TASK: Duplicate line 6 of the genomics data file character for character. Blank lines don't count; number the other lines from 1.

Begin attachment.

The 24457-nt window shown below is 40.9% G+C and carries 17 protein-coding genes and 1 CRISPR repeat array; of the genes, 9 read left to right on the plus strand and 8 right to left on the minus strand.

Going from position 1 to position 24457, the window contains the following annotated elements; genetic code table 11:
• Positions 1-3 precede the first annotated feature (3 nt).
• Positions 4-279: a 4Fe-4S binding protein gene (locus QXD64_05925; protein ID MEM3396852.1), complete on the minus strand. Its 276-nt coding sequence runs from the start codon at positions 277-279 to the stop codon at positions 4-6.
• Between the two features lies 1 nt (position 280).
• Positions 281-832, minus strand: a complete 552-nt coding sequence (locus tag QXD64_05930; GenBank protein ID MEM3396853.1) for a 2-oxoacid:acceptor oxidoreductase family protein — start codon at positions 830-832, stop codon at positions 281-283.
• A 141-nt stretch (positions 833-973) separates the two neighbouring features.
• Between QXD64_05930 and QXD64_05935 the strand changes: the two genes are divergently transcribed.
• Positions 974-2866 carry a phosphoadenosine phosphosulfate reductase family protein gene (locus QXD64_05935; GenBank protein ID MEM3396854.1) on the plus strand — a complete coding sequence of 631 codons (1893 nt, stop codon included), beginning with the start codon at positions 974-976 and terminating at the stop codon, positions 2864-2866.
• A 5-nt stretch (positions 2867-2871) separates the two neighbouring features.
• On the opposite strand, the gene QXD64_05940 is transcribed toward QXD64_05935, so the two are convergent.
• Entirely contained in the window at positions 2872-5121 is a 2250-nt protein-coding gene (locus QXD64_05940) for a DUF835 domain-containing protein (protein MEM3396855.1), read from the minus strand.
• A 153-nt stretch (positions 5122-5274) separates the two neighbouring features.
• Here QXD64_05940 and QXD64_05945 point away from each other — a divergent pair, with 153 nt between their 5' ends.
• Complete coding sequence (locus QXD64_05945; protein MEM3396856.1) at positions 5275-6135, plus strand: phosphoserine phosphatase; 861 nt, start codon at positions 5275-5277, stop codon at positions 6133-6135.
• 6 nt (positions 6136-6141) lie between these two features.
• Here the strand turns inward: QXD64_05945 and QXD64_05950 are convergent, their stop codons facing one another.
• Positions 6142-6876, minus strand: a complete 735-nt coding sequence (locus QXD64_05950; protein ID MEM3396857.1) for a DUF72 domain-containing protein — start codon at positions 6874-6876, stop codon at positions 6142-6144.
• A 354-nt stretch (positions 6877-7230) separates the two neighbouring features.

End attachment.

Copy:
• Positions 281-832, minus strand: a complete 552-nt coding sequence (locus tag QXD64_05930; GenBank protein ID MEM3396853.1) for a 2-oxoacid:acceptor oxidoreductase family protein — start codon at positions 830-832, stop codon at positions 281-283.